A number of mortgage providers have refreshed their ranges this week.
With just 75 days to go until Christmas, new research reveals how Brits are financing the festive season.
A third of Brits will start the New Year in debt after an expensive holiday season, according to the Money Advice Service (MAS). Can planning ahead help you avoid the debt trap?
Wonga has to make immediate ‘significant' changes to its affordability assessments and will write off over 300,000 loans following an investigation by the Financial Conduct Authority (FCA).
Wonga's 2013 results are expected to show a 40 per cent fall in pre-tax profits from £84.5m to £50m, a report from Sky News has claimed.
An unhealthy credit report is a common financial conundrum for many people at some point in their lives. James Benamor of Amigo Loans has five tips to help you remedy the situation.
The Financial Ombudsman Service (FOS) has received over 10,000 complaints since the start of the year about payday loan brokers taking money from consumers' accounts without providing a loan.
The average estimated student debt has increased 14 per cent from last year and now stands at more than £19,000.
Three quarters of students who have applied to start university this year plan to study a vocational subject like nursing or engineering, according to research from HSBC.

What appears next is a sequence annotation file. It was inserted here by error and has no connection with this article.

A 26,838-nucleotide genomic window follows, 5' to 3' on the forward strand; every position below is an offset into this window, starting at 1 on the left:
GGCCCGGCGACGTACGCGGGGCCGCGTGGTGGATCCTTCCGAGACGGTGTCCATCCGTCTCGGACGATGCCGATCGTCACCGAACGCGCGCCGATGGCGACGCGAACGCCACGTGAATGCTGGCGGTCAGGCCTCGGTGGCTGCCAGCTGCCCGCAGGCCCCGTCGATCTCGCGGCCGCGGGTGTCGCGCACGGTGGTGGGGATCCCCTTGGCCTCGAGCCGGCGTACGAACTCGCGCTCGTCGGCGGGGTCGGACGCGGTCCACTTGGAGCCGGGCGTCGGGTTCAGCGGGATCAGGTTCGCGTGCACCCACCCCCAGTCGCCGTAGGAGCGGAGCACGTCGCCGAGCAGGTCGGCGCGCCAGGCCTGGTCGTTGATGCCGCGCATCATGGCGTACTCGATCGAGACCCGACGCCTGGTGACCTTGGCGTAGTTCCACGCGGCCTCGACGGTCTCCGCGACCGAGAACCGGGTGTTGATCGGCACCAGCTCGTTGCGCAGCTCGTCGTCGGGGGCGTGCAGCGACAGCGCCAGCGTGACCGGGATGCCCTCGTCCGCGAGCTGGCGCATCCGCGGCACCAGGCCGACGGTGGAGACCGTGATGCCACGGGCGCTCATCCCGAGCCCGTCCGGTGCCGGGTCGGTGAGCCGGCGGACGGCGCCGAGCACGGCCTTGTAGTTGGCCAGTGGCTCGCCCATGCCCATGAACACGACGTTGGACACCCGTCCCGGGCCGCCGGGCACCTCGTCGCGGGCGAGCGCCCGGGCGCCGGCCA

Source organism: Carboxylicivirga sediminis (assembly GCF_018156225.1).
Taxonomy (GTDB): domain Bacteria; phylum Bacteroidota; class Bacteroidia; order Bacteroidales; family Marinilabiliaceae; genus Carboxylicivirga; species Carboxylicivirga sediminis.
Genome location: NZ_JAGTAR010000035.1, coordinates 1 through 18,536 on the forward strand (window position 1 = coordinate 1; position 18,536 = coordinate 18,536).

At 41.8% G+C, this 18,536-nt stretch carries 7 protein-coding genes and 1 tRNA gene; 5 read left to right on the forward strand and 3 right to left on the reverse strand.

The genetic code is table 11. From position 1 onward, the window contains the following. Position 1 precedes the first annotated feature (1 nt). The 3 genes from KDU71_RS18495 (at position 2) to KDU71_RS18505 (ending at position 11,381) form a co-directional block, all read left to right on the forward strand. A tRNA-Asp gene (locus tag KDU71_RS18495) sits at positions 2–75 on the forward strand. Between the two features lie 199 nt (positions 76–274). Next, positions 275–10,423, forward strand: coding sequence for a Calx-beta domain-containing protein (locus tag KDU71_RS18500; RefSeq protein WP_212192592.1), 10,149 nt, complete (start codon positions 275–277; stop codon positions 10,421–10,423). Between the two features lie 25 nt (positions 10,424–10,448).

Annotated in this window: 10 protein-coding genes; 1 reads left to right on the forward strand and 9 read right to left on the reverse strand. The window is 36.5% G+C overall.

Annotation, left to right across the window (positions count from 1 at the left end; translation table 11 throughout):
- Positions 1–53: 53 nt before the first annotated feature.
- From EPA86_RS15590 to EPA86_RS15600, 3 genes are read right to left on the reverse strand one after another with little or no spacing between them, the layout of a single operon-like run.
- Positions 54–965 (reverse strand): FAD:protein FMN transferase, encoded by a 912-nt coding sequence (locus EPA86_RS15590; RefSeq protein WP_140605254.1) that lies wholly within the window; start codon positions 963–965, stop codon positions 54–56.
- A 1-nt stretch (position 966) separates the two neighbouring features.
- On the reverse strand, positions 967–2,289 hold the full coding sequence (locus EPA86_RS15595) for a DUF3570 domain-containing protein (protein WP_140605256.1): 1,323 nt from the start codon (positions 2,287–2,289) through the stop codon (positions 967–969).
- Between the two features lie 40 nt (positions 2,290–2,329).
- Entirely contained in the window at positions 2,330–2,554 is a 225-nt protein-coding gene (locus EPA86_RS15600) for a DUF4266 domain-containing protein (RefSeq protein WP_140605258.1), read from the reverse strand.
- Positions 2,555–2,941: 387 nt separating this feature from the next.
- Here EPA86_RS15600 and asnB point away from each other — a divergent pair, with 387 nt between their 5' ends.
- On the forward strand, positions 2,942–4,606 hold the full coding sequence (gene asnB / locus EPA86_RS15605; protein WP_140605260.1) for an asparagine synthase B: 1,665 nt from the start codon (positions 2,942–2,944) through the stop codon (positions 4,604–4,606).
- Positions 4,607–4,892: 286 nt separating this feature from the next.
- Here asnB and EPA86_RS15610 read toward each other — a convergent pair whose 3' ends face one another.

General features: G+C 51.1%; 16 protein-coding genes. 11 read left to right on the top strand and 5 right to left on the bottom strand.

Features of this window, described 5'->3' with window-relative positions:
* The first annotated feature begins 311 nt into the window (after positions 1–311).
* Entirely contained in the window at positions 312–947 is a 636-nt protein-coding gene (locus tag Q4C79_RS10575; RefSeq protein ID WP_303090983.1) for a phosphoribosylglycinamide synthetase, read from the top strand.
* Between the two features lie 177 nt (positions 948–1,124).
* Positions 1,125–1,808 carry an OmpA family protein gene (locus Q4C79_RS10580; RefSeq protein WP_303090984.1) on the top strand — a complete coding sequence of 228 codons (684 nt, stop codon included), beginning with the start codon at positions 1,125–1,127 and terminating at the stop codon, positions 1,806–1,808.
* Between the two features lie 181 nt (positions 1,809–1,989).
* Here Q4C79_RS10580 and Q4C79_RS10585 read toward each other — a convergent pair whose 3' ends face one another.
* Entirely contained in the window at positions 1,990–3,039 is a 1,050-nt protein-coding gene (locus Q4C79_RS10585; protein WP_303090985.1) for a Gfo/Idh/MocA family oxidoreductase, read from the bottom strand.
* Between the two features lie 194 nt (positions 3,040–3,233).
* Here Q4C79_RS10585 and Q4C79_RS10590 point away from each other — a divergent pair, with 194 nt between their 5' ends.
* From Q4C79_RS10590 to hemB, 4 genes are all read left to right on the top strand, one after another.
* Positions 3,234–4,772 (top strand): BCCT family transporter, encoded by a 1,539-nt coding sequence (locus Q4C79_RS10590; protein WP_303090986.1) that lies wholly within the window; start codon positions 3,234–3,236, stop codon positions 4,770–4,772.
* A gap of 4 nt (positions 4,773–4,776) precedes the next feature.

Even a small interest rate rise could put the record number of people choosing to deal with debt via individual voluntary arrangements back in danger, accountants warn.
The Financial Conduct Authority (FCA) has proposed restricting the amount borrowers using payday lenders can be charged in interest and fees, in a move which estimates suggest could cost providers £420m in revenues.
Less than half of Brits know that banks penalise consumers for repaying personal loans ahead of schedule, according to new research.
Ocean Finance enters the credit card business; HSBC offers students a £3,000 interest-free overdraft; A raft of providers increase their NISA rates.
High street banks are using Wonga-style bullying letters to chase customers for payments.
The City of London Police is to consider further action against payday loan firm Wonga following its misleading legal letters scandal.
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